[Date Prev] [Date Next] [Thread Prev] [Thread Next]

Finesse, access, and scholarly ethics

Sep 07, 2004 05:27 PM
by kpauljohnson


Following up on my post of Stephen Prothero's remarks, I'd like to
explore the issues they suggest. While it's certainly understandable
that a religious studies scholar would choose to "finesse" questions
like HPB's phenomena and the existence of the Masters, what does that
tell us about religious studies as a discipline and the power it
grants to religious organizations? My own experience shows that
discussing the existence of the Masters as a historical question
susceptible to empirical investigation sufficed to get the archive
doors shut in my face, even though I was a Theosophist of many years.
(And even though I like Prothero "bracketed" the paranormal claims
associated with the Masters and HPB.) Imagine the reception that
would be given in Adyar or Pasadena to someone whose declared
objective was to evaluate the reality of HPB's phenomena, if that
someone were not a committed Theosophist whose conclusion was
foregone. Hodgson is still such a bitter memory that such an
investigation would be completely unwelcome. "No religion higher than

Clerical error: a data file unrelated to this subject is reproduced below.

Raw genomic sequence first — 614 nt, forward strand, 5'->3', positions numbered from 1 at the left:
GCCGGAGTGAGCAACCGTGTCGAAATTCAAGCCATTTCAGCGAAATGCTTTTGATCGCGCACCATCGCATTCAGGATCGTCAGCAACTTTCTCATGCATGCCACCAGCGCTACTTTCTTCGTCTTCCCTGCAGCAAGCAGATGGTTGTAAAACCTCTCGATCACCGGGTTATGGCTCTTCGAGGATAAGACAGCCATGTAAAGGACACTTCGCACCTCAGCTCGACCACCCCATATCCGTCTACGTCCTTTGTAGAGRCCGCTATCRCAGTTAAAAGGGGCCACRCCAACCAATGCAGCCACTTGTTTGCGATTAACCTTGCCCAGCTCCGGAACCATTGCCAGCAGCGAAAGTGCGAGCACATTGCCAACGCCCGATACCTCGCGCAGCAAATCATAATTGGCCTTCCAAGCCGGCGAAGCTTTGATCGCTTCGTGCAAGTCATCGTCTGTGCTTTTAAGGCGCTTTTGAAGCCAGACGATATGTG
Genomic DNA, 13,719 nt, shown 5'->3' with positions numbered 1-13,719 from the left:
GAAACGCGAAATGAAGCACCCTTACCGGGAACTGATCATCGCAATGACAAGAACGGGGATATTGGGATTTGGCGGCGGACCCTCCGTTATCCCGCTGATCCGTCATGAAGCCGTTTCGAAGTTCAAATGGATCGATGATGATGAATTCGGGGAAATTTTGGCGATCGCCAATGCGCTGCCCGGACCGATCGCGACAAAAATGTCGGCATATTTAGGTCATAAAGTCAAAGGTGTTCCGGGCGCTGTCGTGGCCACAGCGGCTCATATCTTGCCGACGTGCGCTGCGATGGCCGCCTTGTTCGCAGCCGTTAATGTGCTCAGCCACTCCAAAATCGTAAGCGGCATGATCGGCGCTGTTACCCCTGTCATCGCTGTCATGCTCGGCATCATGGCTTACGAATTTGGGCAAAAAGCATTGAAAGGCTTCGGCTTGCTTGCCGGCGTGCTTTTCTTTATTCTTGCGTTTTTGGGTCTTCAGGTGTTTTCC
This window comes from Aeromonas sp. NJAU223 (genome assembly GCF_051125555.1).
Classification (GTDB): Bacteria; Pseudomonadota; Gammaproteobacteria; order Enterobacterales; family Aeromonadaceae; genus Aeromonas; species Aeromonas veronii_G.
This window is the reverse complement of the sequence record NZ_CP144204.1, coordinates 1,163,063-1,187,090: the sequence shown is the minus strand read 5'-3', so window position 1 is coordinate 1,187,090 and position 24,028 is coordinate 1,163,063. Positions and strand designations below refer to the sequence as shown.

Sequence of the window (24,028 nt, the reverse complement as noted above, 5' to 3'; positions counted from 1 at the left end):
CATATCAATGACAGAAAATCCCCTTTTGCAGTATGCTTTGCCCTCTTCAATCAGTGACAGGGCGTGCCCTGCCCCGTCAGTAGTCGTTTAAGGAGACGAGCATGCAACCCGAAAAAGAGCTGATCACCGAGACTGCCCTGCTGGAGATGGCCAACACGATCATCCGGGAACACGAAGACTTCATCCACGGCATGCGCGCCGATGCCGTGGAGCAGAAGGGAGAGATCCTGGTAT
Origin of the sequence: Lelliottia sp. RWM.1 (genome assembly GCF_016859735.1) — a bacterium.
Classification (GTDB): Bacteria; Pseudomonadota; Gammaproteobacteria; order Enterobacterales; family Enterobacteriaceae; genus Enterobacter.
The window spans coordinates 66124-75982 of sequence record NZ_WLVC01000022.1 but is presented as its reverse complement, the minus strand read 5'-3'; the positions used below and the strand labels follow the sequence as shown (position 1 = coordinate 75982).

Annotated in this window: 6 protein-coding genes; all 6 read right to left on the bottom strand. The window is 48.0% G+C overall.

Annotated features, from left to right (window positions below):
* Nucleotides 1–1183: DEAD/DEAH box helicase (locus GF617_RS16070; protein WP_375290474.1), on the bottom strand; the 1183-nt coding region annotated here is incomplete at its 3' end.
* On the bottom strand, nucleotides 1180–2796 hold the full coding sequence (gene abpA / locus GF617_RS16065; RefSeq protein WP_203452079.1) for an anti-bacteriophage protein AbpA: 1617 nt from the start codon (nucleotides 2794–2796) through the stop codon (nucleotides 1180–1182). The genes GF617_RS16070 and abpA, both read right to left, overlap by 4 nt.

truth" be damned.

The sad truth about religious studies scholarship is that access to
resources can depend on implicit promises not to question truth claims
associated with belief systems. Gordon Melton has received a fair
amount of criticism from ex-disciples of JZ Knight and EC Prophet for
adopting an uncritical tone in exchange for unprecedented access. The
storm of protest I aroused by trying to discuss the 19th century
origins of the Book of Mormon on the AmRel listserv made me forever
doubtful of the ethics of that discipline. Historians by contrast
seem a lot more interested in "what really happened" and a lot less
worried about "maybe we'll offend some believers if we talk about
their claims in terms of truth and falsehood."

I don't mean to question Prothero's ethics for finessing these
questions. The discipline in which he was awarded a Ph.D. for his
study of Olcott clearly prefers to "bracket" religious truth claims
rather than to wrestle with them as historical puzzles. But I wonder
if this new discipline has sold its soul, trading access for truth.



[Back to Top]

Theosophy World: Dedicated to the Theosophical Philosophy and its Practical Application